A good answer

I found it interesting that Peggy Noonan had the grace to admit that Ron Paul is the intellectually serious candidate following the Republican debate. But he does deserve the description, his national obscurity notwithstanding:

MR. HARRIS: Congressman Paul, you voted against the war. Why are all your fellow Republicans up here wrong?

REP. PAUL: That’s a very good question. And you might ask the question why are 70 percent of the American people now wanting us out of there and why did the Republicans do so poorly last year. So I would suggest that we should look at foreign policy.

I’m suggesting very strongly that we should have a foreign policy of non-intervention, the traditional American foreign policy and a Republican foreign policy. Throughout the 20th century, the Republican Party benefited from a non-interventionist foreign policy. Think of how Eisenhower came in to stop the Korean War. Think of how Nixon was elected to stop the mess in Vietnam. How did we win the election in the year 2000? We talked about a humble foreign policy. No nation-building. Don’t police the world. That is a conservative, it’s a Republican, it’s a pro-American, it follows the Founding Fathers. And besides, it follows the Constitution.

I tried very hard to solve this problem before we went to war, by saying declare war if you want to go to war; go to war, fight it and win it, but don’t get into it for political reasons or to enforce U.N. resolutions or pretend the Iraqis were a national threat to us.

The fact that this foreign policy position is now considered obscure, outdated and exotic by the Republican Party only demonstrates what a hole the Republican leaders have dug for themselves. Jonah Goldberg comments: “I’m no huge fan, but he did a very good job of making his quasi isolationist position seem hawkish and American. I think it was the best answer given so far.”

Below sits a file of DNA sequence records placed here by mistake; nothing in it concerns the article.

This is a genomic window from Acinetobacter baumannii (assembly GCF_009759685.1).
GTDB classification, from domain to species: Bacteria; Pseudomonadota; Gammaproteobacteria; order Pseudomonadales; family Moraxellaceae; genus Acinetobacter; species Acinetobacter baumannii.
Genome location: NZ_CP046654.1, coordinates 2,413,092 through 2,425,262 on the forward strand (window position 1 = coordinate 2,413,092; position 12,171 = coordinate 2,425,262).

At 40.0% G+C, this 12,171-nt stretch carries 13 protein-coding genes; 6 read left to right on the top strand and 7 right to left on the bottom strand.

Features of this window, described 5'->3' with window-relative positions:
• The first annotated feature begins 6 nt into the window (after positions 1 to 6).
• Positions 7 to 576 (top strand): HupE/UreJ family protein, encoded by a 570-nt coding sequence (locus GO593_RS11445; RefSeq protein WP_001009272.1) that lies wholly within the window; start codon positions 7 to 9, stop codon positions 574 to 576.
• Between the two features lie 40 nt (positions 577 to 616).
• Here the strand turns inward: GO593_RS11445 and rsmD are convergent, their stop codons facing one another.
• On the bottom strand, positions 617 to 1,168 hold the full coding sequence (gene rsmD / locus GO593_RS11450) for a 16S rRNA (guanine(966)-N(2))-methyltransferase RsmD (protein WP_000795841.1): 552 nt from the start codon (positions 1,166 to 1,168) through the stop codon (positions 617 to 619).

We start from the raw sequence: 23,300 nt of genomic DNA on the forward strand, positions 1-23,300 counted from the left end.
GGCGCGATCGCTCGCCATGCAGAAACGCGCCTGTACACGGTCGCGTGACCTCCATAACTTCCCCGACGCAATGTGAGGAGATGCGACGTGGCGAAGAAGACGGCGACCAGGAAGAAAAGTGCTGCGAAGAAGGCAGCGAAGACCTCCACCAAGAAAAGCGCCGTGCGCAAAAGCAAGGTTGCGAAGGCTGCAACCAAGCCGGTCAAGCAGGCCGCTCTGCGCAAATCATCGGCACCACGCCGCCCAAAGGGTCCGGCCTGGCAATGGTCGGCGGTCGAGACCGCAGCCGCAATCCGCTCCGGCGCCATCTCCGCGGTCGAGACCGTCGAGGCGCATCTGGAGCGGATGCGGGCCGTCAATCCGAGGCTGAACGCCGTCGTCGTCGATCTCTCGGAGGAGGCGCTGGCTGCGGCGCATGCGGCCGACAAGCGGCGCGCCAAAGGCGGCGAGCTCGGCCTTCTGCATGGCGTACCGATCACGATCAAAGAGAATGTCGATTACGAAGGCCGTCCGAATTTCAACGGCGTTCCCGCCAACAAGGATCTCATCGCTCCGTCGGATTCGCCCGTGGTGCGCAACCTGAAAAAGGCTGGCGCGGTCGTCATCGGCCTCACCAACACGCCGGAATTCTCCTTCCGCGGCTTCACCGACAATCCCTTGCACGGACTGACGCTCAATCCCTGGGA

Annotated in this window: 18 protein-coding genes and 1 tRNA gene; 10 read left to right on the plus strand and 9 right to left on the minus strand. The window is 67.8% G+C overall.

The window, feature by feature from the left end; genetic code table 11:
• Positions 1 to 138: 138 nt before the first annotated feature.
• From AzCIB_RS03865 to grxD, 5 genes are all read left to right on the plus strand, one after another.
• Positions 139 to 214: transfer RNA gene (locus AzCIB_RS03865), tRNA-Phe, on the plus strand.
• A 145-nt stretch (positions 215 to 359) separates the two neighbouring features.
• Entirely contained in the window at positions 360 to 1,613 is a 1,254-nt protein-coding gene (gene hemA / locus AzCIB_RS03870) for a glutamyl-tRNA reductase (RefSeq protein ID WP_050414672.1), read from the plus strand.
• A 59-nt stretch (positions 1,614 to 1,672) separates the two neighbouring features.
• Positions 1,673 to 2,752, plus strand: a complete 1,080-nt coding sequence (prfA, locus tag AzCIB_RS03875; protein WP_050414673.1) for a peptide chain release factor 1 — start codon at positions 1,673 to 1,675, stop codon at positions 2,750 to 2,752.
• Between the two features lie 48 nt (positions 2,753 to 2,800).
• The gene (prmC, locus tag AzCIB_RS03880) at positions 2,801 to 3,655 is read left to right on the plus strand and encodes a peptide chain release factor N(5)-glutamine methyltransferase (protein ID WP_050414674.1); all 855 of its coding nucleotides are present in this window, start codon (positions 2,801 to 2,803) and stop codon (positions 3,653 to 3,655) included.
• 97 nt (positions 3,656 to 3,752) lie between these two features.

It’s also interesting to note that the impression of the previously pro-Giuliani National Reviewers appears to be that Giuliani did very poorly. I’m not surprised at all as I don’t regard him as a serious candidate in any way and I still believe he’ll withdraw from the race long before the convention hits St. Paul.

Also, full credit to the party elders for resisting the temptation to play games and including all the candidates.

UPDATE – And this is why America deserves the leaders it gets:

Mitt Romney won Thursday night’s debate by every objective standard of style and substance. First, the style: At six-feet-two-inches tall with perfect hair and impeccable tailoring, Romney was Ronald Reagan incarnate. Romney was George Clooney/George Hamilton cool (complete with the tan) surrounded by a dorm-room full of average dudes….

Ron Paul has the unfortunate distinction of looking and sounding wacky and impish, even when he says entirely reasonable things. He brilliantly and succinctly positioned his opposition to the current war within the context of Eisenhower getting us out of Korea, Nixon having a plan to get us out of Vietnam and Bush vowing not to start “nation-building” (in the 2000 campaign) that must have left a lot of Republican viewers thinking “this guy makes a lot of sense.”

Unfortunately for Paul, he looks like a combination of My Favorite Martian’s Ray Walston and a comedian who habitually ran for president, Pat Paulsen; not helpful.

But, you know, focusing on a guy’s underwear and not his hair or his tan, that’s just crazy shallow.